Scientists have developed a new computer modeling technique that for the first time offers the promise of continually-updated daylong predictions of wildfire growth through the lifetimes of long-lived blazes.
The technique, devised by scientists at the National Center for Atmospheric Research (NCAR) in Boulder, Colo., and the University of Maryland, combines cutting-edge simulations of the interaction of weather and fire with newly available satellite observations of active wildfires.
The breakthrough is described in a paper published today in the online edition of the American Geophysical Union journal Geophysical Research Letters.
The National Science Foundation (NSF), which is NCAR's sponsor, funded the research, along with NASA and the Federal Emergency Management Agency.
"These scientists have developed a unique mechanism that will predict even a long-lived fire's lifecycle, which has the potential to save lives and property from large wildfires in the future," said Gannet Hallar, program director in NSF's Division of Atmospheric and Geospace Sciences, which supported the study.
Updated with new observations every 12 hours, the computer model forecasts critical details such as the extent of a blaze and changes in its behavior.
"With this technique, we believe it's possible to continually issue good forecasts throughout a fire's lifetime, even if it burns for weeks or months," said NCAR scientist Janice Coen, the lead paper author and model developer.
"This model, which combines interactive weather prediction and wildfire behavior, could greatly improve forecasting--particularly for large, intense wildfire events where the current prediction tools are weakest."
Firefighters use tools that can estimate the speed of the leading edge of a fire, but are too simple to capture critical effects caused by the complex interactions of fire and weather.
The researchers successfully tested the new technique by using it retrospectively on the 2012 Little Bear Fire in New Mexico, which burned for almost three weeks and destroyed more buildings than any other wildfire in the state's history.
To generate an accurate forecast of a wildfire, researchers need a computer model that can incorporate current data about the fire and simulate what it will do in the near future.
Over the last decade, Coen has developed a tool, known as the Coupled Atmosphere-Wildland Fire Environment (CAWFE) computer model, that connects how weather drives fires and, in turn, how fires create their own weather.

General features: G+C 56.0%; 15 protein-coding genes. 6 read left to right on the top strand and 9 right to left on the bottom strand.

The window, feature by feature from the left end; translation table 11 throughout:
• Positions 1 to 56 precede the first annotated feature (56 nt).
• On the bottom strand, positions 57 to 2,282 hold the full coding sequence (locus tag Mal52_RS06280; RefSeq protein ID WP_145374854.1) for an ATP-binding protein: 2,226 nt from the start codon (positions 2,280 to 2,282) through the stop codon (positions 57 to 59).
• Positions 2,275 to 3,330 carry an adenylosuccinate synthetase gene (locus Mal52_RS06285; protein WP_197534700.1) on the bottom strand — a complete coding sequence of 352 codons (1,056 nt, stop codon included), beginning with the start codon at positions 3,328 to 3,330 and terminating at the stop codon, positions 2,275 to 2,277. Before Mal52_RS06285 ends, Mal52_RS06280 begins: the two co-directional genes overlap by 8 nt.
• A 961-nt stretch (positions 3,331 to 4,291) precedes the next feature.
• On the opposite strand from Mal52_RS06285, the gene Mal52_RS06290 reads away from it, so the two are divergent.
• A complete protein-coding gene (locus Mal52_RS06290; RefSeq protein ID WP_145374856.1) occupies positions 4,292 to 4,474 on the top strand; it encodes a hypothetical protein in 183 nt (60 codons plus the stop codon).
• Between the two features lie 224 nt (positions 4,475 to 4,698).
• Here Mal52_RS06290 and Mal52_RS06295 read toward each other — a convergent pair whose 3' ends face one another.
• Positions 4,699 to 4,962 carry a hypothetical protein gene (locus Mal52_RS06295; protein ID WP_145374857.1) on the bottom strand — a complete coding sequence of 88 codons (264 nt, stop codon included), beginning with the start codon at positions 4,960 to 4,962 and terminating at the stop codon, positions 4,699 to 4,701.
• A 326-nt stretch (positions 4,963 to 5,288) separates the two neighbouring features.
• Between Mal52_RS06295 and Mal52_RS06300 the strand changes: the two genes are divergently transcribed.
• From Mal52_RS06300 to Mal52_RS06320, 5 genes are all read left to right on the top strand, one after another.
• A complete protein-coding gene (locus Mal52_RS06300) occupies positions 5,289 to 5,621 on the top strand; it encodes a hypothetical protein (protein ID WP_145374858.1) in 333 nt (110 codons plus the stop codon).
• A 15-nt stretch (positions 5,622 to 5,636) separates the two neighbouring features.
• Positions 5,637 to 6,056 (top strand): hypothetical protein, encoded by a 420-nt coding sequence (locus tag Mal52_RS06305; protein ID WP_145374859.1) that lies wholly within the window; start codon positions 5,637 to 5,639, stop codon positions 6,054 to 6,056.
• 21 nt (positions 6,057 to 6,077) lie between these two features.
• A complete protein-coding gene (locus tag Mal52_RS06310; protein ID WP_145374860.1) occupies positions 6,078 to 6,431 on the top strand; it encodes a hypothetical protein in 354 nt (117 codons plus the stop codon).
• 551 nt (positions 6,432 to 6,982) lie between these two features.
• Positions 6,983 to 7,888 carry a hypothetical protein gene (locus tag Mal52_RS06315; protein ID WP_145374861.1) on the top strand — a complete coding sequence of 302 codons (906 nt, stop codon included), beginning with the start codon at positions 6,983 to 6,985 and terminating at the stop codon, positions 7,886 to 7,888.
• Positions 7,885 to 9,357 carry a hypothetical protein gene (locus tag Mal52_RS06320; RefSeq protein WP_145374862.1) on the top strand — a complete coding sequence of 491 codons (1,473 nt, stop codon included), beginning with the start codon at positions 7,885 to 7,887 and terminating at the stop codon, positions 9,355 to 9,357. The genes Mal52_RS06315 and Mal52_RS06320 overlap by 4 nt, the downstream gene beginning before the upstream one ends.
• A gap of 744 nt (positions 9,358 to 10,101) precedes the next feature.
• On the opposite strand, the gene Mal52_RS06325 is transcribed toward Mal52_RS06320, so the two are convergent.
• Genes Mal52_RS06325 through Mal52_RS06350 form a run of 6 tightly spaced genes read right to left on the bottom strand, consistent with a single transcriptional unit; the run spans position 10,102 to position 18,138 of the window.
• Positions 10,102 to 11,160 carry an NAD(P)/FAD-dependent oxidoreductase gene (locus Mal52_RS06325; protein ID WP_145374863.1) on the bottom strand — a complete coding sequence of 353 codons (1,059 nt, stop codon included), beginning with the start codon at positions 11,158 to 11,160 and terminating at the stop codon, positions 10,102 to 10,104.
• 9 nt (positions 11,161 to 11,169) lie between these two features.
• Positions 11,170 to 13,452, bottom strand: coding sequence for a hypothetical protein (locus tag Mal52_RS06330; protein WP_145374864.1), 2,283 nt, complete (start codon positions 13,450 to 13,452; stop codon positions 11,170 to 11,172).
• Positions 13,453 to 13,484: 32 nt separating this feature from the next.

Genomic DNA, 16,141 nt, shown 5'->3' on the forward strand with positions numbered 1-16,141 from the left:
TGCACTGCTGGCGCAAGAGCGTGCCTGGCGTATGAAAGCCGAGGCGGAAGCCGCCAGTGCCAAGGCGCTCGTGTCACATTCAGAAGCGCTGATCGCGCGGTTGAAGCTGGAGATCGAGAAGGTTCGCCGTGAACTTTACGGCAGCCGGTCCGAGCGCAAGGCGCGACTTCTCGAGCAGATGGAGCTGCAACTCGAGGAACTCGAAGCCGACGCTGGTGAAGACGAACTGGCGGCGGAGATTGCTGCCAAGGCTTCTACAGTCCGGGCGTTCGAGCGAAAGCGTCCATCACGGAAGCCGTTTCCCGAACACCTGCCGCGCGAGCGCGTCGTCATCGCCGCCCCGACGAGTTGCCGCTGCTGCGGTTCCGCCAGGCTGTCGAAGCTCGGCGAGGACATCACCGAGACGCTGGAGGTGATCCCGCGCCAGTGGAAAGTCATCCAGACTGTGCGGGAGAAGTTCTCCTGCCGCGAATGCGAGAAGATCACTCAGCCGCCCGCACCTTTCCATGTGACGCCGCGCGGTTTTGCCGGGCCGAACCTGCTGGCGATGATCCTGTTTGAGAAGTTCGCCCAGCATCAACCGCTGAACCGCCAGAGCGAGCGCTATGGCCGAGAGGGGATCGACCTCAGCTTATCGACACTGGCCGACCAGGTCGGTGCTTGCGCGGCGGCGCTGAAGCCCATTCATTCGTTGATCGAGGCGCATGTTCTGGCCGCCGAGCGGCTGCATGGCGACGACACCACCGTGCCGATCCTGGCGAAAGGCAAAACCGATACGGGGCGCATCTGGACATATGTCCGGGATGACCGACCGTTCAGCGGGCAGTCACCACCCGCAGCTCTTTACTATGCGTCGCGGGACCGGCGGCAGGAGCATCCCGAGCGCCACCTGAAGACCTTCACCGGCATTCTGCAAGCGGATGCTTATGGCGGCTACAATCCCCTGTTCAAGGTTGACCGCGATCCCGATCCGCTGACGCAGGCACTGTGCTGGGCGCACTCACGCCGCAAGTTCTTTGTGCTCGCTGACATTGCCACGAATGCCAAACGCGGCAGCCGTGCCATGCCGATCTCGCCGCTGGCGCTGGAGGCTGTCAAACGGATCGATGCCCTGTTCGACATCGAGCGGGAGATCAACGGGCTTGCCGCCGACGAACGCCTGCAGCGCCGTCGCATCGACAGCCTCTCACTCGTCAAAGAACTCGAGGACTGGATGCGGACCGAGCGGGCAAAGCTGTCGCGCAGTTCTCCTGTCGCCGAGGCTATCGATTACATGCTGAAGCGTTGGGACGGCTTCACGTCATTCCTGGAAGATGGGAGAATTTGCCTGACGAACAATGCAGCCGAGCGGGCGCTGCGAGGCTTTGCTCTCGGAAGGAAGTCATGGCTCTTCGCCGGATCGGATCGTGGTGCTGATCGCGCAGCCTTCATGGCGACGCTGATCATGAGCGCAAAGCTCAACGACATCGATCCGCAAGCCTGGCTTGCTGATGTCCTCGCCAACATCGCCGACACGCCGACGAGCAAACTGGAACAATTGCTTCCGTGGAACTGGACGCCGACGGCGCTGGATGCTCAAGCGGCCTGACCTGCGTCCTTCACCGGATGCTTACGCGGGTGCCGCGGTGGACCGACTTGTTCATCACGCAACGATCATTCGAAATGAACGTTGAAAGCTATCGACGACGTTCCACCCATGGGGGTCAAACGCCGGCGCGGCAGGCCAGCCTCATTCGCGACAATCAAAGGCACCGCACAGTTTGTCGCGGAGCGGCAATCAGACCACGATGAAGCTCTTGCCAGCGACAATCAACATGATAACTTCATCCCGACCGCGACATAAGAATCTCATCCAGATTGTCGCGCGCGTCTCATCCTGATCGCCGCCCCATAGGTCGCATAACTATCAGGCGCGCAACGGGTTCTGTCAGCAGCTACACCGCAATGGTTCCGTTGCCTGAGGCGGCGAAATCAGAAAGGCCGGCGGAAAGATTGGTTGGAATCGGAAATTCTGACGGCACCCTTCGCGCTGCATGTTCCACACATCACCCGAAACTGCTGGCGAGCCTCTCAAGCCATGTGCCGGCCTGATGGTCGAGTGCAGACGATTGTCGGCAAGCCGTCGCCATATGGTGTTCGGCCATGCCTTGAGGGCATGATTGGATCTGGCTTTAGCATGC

Using CAWFE, she successfully simulated the details of how large fires grow.
But without the most updated data about a fire's current state, CAWFE could not reliably produce a longer-term prediction of an ongoing fire.
That's because the accuracy of all fine-scale weather simulations declines significantly after a day or two, affecting the simulation of the blaze.
An accurate forecast would also need to include updates on the effects of firefighting and of such processes as spotting, in which embers from a fire are lofted in the fire plume and dropped ahead of a fire, igniting new flames.
Until now, it was not possible to update the model.
Satellite instruments offered only coarse observations of fires, providing images in which each pixel represented an area a little more than a half mile across.
These images might show several places burning, but could not distinguish the boundaries between burning and non-burning areas, except for the largest wildfires.
To solve the problem, Coen's co-author, Wilfrid Schroeder of the University of Maryland, produced higher-resolution fire detection data from a new satellite instrument, the Visible Infrared Imaging Radiometer Suite (VIIRS), jointly operated by NASA and the National Oceanic and Atmospheric Administration.
The new tool provides coverage of the entire globe at intervals of 12 hours or less, with pixels about 1,200 feet across. The higher resolution enabled the two researchers to outline the active fire perimeter in much greater detail.
Coen and Schroeder then fed the VIIRS fire observations into the CAWFE model. By restarting the model every 12 hours with the latest observations of the fire extent--a process known as cycling--they could accurately predict the course of the Little Bear Fire in 12- to 24-hour increments during five days of the historic blaze.
By continuing that way, it's possible to simulate even a very long-lived fire's entire lifetime, from ignition through extinction.
"The transformative event has been the arrival of this new satellite data," said Schroeder.
"The enhanced capability of the VIIRS data favors detection of newly ignited fires before they erupt into major conflagrations. The satellite data has tremendous potential to supplement fire management and decision support systems, sharpening the local, regional and continental monitoring of wildfires."
The researchers said that forecasts using the new technique could be particularly useful in anticipating sudden blowups and shifts in the direction of the flames, such as what happened when 19 firefighters perished in Arizona last summer.
In addition, they could enable decision makers to look at several newly ignited fires and determine which pose the greatest threat.
"Lives and homes are at stake and depend on these decisions," Coen said. "The interaction of fuels, terrain and changing weather is so complicated that even seasoned managers can't always anticipate rapidly changing conditions.
"Many people have resigned themselves to believing that wildfires are unpredictable. We're showing that's not true."
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